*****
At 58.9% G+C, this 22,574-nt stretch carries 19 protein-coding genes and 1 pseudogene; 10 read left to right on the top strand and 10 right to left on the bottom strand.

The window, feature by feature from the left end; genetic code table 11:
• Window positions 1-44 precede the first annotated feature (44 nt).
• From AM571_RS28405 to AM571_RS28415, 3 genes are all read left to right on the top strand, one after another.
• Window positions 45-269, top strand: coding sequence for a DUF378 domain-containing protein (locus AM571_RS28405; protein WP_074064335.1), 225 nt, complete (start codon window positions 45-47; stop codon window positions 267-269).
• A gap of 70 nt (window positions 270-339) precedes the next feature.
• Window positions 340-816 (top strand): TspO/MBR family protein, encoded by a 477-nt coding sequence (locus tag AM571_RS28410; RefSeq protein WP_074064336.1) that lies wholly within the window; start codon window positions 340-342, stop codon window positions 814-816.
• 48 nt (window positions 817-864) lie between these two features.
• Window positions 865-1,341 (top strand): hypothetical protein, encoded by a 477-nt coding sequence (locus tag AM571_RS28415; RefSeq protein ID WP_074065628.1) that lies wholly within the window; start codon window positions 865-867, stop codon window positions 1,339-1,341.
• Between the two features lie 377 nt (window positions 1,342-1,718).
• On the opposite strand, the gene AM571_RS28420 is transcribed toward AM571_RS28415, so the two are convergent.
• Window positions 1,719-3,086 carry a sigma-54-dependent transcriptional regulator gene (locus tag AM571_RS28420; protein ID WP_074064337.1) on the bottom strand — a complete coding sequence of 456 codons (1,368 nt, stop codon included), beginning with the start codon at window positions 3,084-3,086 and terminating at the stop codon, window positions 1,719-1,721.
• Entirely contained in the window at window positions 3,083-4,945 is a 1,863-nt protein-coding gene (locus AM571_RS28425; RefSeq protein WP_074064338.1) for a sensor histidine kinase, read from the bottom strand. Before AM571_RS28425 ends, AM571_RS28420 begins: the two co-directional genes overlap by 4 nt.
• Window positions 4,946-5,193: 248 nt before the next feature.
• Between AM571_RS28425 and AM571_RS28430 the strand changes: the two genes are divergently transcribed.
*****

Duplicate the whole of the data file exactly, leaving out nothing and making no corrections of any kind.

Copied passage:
At 58.9% G+C, this 22,574-nt stretch carries 19 protein-coding genes and 1 pseudogene; 10 read left to right on the top strand and 10 right to left on the bottom strand.

The window, feature by feature from the left end; genetic code table 11:
• Window positions 1-44 precede the first annotated feature (44 nt).
• From AM571_RS28405 to AM571_RS28415, 3 genes are all read left to right on the top strand, one after another.
• Window positions 45-269, top strand: coding sequence for a DUF378 domain-containing protein (locus AM571_RS28405; protein WP_074064335.1), 225 nt, complete (start codon window positions 45-47; stop codon window positions 267-269).
• A gap of 70 nt (window positions 270-339) precedes the next feature.
• Window positions 340-816 (top strand): TspO/MBR family protein, encoded by a 477-nt coding sequence (locus tag AM571_RS28410; RefSeq protein WP_074064336.1) that lies wholly within the window; start codon window positions 340-342, stop codon window positions 814-816.
• 48 nt (window positions 817-864) lie between these two features.
• Window positions 865-1,341 (top strand): hypothetical protein, encoded by a 477-nt coding sequence (locus tag AM571_RS28415; RefSeq protein ID WP_074065628.1) that lies wholly within the window; start codon window positions 865-867, stop codon window positions 1,339-1,341.
• Between the two features lie 377 nt (window positions 1,342-1,718).
• On the opposite strand, the gene AM571_RS28420 is transcribed toward AM571_RS28415, so the two are convergent.
• Window positions 1,719-3,086 carry a sigma-54-dependent transcriptional regulator gene (locus tag AM571_RS28420; protein ID WP_074064337.1) on the bottom strand — a complete coding sequence of 456 codons (1,368 nt, stop codon included), beginning with the start codon at window positions 3,084-3,086 and terminating at the stop codon, window positions 1,719-1,721.
• Entirely contained in the window at window positions 3,083-4,945 is a 1,863-nt protein-coding gene (locus AM571_RS28425; RefSeq protein WP_074064338.1) for a sensor histidine kinase, read from the bottom strand. Before AM571_RS28425 ends, AM571_RS28420 begins: the two co-directional genes overlap by 4 nt.
• Window positions 4,946-5,193: 248 nt before the next feature.
• Between AM571_RS28425 and AM571_RS28430 the strand changes: the two genes are divergently transcribed.